So these are love songs. That’s what Damon McMahon — the factor and force behind Amen Dunes — says, and I think I believe him. It’s an audacious move to name your biggest, boldest artistic statement after one of life’s biggest, boldest mysteries. But McMahon has one thing and one thing exactly on his side: He knows that love is a mystery. And he’s built his Love around that mystery, not so much painting the warm blush of first-love feelings as he is pawing at the dimensions of the strange and confusing space a person begins to inhabit when they realize that their identity has begun to merge with that of another.
As with most mysteries, it vanishes with articulation. And so across Love’s 49 minutes, it’s frequently impossible to tell what McMahon is saying. Not in the figurative sense, as if his lyrics were simply inscrutable (though they often are); I mean that he literally sings as though he has a half-chewed baguette in his mouth. When he sings the line “Moved to free house with violent people” in the second verse of “Splits Are Parted,” it comes out sounding like “Moota tea gow vi-o-lent people.” But instead of being annoying, which it very well could be, McMahon’s slurring is strangely disarming, even touching. He frequently sounds stupefied and confused, and he continues to plow forward through his lines. When he does it well — and more often than not he does — McMahon captures the twinned feelings of fear and exhilaration; it’s the soundtrack that plays as you walk nervously from a life of comfortable solitude into the bright and revealing lights of another person.
McMahon recorded Love in Montreal with Godspeed You! Black Emperor’s Efrim Menuck and David Bryant, and both journeyman avant-sax player Colin Stetson and Iceage singer Elias Bender Rønnenfelt make multiple appearances. McMahon recently told Wondering Sound that he took the session’s tapes home to New York, where he “boiled it down to its core elements.” But that metaphor doesn’t quite feel right; Love isn’t nearly so boney. Instead, it’s as if McMahon spilled tea on those Montreal tapes and captured the sound before it all had a chance to dry. The mix retains much of the dark, gauzy texture you’d expect from a folk record associated with the Godspeed crew, but in toning down his collaborators’ contributions, McMahon changes the color palette, if not the composition itself. He draws out shades of twilight blue, checks out for a few hours, then wanders back outside for stark white dawn light. “I Know Myself” opens in Jim James’ old silo but soon grows too big for those confines; the soundstage widens, cooing backing vocals come in, someone plays a shaker, and the song trades its late-night ruminations for a group exhortation. Earlier, in “Sixteen,” the multi-tracked pianos begin to slip apart just enough to mark them as distinct recordings, though they still manage to carry the song together. It’s a near-perfect representation of the lost lovers slowly drifting apart depicted in the lyrics.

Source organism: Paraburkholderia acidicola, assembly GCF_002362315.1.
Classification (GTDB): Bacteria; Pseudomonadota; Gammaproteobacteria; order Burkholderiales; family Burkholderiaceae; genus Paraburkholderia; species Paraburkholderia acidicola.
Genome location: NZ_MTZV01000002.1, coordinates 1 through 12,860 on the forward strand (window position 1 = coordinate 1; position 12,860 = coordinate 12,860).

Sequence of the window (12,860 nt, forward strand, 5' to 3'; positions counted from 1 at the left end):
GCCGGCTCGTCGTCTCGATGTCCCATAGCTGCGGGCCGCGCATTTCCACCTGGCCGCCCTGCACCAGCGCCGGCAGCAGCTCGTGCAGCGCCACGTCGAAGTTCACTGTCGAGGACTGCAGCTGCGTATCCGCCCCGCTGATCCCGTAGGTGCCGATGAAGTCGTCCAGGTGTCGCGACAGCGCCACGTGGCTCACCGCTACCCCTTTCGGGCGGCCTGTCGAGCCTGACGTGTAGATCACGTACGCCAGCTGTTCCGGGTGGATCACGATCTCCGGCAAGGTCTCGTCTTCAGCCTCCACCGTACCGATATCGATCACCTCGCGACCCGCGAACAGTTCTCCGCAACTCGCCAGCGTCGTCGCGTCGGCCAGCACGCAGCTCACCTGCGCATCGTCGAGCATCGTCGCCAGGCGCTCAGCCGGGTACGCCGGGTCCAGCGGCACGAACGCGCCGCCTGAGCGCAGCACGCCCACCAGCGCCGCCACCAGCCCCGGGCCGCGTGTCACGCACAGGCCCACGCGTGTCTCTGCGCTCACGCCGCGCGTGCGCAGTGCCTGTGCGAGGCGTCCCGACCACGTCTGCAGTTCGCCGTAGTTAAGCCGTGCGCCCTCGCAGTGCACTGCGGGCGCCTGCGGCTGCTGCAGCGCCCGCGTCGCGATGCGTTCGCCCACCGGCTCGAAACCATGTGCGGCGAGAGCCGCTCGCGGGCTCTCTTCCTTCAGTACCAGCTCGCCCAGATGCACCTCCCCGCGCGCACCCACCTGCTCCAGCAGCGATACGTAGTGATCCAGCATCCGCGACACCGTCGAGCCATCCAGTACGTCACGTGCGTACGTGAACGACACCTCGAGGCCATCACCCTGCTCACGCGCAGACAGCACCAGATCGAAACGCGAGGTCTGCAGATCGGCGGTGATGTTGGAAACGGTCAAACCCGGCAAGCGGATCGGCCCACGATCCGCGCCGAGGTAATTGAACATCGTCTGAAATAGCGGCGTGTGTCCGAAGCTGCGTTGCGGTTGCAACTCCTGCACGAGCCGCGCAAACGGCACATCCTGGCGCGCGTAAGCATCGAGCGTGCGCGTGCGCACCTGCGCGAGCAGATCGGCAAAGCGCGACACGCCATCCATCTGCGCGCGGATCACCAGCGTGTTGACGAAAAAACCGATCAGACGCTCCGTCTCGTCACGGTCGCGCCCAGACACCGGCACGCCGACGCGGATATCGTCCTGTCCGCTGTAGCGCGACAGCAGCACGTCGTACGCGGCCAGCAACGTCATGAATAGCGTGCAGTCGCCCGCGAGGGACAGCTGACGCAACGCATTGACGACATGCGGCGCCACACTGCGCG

Which isn’t to say that Love can’t be a frustrating listen at times. While McMahon’s strange vocalizations are heartbreaking when they’re surrounded by the trickling guitar and percussion that makes up much of the record’s sound, they feel comic and overbearing in “Sixteen”’s austere setting. On side two, Menuck and Stetson both plow against his scattered rhythm lines in “I Can’t Dig It,” but McMahon buries much of the song’s action far below the surface. That gamble actually pays off when the song gives way to its bongo-punctuated bridge, where he sings “I know you think ‘Just kill me’/So stiffen up and do it” over Stetson’s subjugated hoovering. It’s the right move, but you can’t help wondering at the terrifying potential of those raw tracks.
Then again, McMahon’s willingness to trust his intuition is what makes the record work. Just before that indecipherable line in “Splits Are Parted,” he unfurls a long, steady, and clear “Oh, I could love you” over ascending guitar lines that seem to tremble as they’re drawn. And “Everybody is Crazy” reveals itself over a gentle, wandering melody that McMahon guides down to a full stop on the chorus. Though well-constructed, both songs — and the record as a whole — play out patiently, unwinding with a kind of inevitability. Steel guitar lines cascade from standout “Lonely Richard” in a sluice, gaining in meaning and resonance as they travel through the song.
Love is a fairly straightforward set of traditionally structured folk rock. But it’s also something far weirder than that, something not nearly so rational or easy. It has something to do with the line that “Everybody Is Crazy” circles around and finally confronts: “Everybody is crazy/Crazy to say ‘I love you.’” Sure. But you’d have to be. words / m garner